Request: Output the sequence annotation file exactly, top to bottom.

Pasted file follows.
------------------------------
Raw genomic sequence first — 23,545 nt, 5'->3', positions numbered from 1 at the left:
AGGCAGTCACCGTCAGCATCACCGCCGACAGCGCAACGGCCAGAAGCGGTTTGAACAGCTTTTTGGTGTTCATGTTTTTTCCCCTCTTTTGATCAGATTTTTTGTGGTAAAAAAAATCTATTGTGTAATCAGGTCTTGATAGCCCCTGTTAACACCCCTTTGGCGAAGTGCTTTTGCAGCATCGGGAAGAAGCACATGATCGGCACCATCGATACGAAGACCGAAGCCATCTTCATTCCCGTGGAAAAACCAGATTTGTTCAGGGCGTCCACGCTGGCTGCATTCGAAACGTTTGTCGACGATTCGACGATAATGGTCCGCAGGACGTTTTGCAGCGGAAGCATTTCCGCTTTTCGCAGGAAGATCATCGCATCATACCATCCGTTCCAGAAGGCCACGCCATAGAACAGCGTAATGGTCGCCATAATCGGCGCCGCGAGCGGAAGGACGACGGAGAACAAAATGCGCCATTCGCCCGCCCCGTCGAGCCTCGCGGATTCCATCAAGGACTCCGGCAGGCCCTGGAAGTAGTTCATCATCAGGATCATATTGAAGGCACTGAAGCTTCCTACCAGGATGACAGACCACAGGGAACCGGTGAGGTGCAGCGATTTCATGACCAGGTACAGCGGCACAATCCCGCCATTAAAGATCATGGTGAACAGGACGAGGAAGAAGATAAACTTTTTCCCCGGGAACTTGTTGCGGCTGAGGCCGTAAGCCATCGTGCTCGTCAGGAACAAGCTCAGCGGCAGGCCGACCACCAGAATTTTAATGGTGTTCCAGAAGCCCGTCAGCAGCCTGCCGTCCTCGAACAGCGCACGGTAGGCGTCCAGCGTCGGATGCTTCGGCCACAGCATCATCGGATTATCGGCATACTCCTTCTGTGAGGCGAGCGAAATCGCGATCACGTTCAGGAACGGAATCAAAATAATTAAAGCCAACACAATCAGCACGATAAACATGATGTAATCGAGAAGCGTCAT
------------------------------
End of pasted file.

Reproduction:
Raw genomic sequence first — 23,545 nt, 5'->3', positions numbered from 1 at the left:
AGGCAGTCACCGTCAGCATCACCGCCGACAGCGCAACGGCCAGAAGCGGTTTGAACAGCTTTTTGGTGTTCATGTTTTTTCCCCTCTTTTGATCAGATTTTTTGTGGTAAAAAAAATCTATTGTGTAATCAGGTCTTGATAGCCCCTGTTAACACCCCTTTGGCGAAGTGCTTTTGCAGCATCGGGAAGAAGCACATGATCGGCACCATCGATACGAAGACCGAAGCCATCTTCATTCCCGTGGAAAAACCAGATTTGTTCAGGGCGTCCACGCTGGCTGCATTCGAAACGTTTGTCGACGATTCGACGATAATGGTCCGCAGGACGTTTTGCAGCGGAAGCATTTCCGCTTTTCGCAGGAAGATCATCGCATCATACCATCCGTTCCAGAAGGCCACGCCATAGAACAGCGTAATGGTCGCCATAATCGGCGCCGCGAGCGGAAGGACGACGGAGAACAAAATGCGCCATTCGCCCGCCCCGTCGAGCCTCGCGGATTCCATCAAGGACTCCGGCAGGCCCTGGAAGTAGTTCATCATCAGGATCATATTGAAGGCACTGAAGCTTCCTACCAGGATGACAGACCACAGGGAACCGGTGAGGTGCAGCGATTTCATGACCAGGTACAGCGGCACAATCCCGCCATTAAAGATCATGGTGAACAGGACGAGGAAGAAGATAAACTTTTTCCCCGGGAACTTGTTGCGGCTGAGGCCGTAAGCCATCGTGCTCGTCAGGAACAAGCTCAGCGGCAGGCCGACCACCAGAATTTTAATGGTGTTCCAGAAGCCCGTCAGCAGCCTGCCGTCCTCGAACAGCGCACGGTAGGCGTCCAGCGTCGGATGCTTCGGCCACAGCATCATCGGATTATCGGCATACTCCTTCTGTGAGGCGAGCGAAATCGCGATCACGTTCAGGAACGGAATCAAAATAATTAAAGCCAACACAATCAGCACGATAAACATGATGTAATCGAGAAGCGTCAT